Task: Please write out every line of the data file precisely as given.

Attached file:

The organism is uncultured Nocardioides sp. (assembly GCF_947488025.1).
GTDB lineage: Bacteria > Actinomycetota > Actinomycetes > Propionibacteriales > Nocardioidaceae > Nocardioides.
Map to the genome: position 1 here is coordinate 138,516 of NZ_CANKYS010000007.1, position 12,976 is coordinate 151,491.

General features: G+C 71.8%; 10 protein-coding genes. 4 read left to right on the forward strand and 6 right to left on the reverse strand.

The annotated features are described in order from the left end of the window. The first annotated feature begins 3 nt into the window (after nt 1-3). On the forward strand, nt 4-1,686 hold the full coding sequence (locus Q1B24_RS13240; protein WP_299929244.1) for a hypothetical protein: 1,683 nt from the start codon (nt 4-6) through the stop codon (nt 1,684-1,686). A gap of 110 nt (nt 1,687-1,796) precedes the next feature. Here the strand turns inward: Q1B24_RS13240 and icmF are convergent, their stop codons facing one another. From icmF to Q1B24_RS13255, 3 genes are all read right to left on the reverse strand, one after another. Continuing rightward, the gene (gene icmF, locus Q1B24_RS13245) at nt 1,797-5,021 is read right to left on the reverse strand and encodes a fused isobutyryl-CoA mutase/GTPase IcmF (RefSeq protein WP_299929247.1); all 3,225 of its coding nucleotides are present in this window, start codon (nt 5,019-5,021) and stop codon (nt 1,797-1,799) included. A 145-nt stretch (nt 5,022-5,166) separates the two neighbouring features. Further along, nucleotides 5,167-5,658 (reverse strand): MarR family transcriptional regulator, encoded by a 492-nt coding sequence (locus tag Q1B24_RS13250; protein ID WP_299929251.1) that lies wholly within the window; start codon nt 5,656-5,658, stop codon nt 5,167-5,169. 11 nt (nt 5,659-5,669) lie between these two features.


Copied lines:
The organism is uncultured Nocardioides sp. (assembly GCF_947488025.1).
GTDB lineage: Bacteria > Actinomycetota > Actinomycetes > Propionibacteriales > Nocardioidaceae > Nocardioides.
Map to the genome: position 1 here is coordinate 138,516 of NZ_CANKYS010000007.1, position 12,976 is coordinate 151,491.

General features: G+C 71.8%; 10 protein-coding genes. 4 read left to right on the forward strand and 6 right to left on the reverse strand.

The annotated features are described in order from the left end of the window. The first annotated feature begins 3 nt into the window (after nt 1-3). On the forward strand, nt 4-1,686 hold the full coding sequence (locus Q1B24_RS13240; protein WP_299929244.1) for a hypothetical protein: 1,683 nt from the start codon (nt 4-6) through the stop codon (nt 1,684-1,686). A gap of 110 nt (nt 1,687-1,796) precedes the next feature. Here the strand turns inward: Q1B24_RS13240 and icmF are convergent, their stop codons facing one another. From icmF to Q1B24_RS13255, 3 genes are all read right to left on the reverse strand, one after another. Continuing rightward, the gene (gene icmF, locus Q1B24_RS13245) at nt 1,797-5,021 is read right to left on the reverse strand and encodes a fused isobutyryl-CoA mutase/GTPase IcmF (RefSeq protein WP_299929247.1); all 3,225 of its coding nucleotides are present in this window, start codon (nt 5,019-5,021) and stop codon (nt 1,797-1,799) included. A 145-nt stretch (nt 5,022-5,166) separates the two neighbouring features. Further along, nucleotides 5,167-5,658 (reverse strand): MarR family transcriptional regulator, encoded by a 492-nt coding sequence (locus tag Q1B24_RS13250; protein ID WP_299929251.1) that lies wholly within the window; start codon nt 5,656-5,658, stop codon nt 5,167-5,169. 11 nt (nt 5,659-5,669) lie between these two features.